You may discover some information (you probably wish you hadn’t) that can be crucial to ensuring the safety and well-being of horses. I would also strongly suggest that you contact your nearest animal humane association and mention some red flags that have caught your eye.

A member of the humane community or a related agency can take a closer look at it and give their professional opinion about the environment and conditions in which horses live.

Perhaps all was well, and your untrained eye aroused some suspicion, or perhaps your imagination was running too fast; However, your actions can be a saving grace for some mistreated animals.

As an animal advocate, I cannot in good conscience write an article without noting the importance of caring for these majestic creatures with whom we are privileged to coexist.

What do I bring with you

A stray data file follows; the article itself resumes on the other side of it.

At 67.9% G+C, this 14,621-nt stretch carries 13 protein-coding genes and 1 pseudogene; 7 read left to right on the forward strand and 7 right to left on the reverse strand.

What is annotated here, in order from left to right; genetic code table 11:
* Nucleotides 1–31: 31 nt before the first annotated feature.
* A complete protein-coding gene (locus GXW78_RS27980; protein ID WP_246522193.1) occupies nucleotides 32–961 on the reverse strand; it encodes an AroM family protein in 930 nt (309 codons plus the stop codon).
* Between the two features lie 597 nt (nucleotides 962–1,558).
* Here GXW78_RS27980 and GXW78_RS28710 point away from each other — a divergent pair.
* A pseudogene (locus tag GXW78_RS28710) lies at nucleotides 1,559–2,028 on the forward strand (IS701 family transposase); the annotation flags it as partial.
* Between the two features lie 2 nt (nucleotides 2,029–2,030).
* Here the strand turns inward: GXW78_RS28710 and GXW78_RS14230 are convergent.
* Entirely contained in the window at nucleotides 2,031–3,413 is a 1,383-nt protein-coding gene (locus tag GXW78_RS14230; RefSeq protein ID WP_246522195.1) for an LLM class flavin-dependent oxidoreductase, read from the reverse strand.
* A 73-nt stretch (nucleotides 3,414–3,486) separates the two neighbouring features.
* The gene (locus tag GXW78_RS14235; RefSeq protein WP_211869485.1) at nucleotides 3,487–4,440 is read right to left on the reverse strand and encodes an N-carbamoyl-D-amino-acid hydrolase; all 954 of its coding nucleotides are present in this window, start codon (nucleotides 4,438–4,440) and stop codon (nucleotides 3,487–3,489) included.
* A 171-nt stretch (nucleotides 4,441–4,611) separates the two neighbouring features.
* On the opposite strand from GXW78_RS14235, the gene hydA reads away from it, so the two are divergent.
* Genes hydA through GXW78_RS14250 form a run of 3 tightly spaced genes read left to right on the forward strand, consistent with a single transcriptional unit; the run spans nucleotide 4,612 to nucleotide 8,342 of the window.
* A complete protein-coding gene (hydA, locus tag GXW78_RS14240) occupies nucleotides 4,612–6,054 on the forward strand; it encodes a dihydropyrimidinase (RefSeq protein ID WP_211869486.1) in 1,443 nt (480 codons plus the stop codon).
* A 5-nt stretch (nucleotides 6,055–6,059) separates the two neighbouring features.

I have a confession – I don’t trust pockets, so you’d never find me without a backpack of some sort. However, a drawstring bag or zip pouch is a great and safe way to keep track of all of your small items that could get loose or damaged during the activity.

In addition to the backpack, you may want to consider bringing these items to your daily date with your horse friend:

  • Insulated water bottle or Camelbak
  • A helmet and a pair of riding shoes
  • Snacks for you and maybe a reward for the horse if allowed
  • Jacket or coat depending on the weather
  • pair of gloves
  • sunblock cream

Always order a recommended list of essentials from the riding camp you’ve booked. Also, be sure to prepare any documents they may require before your arrival.

last thoughts

With a little homework and research, you’ll be able to rent a horse for a day from an ethical riding camp and enjoy an initial exposure to the magic of the equestrian world.

Would you please share your questions or concerns about renting a horse for a day in the comments section below?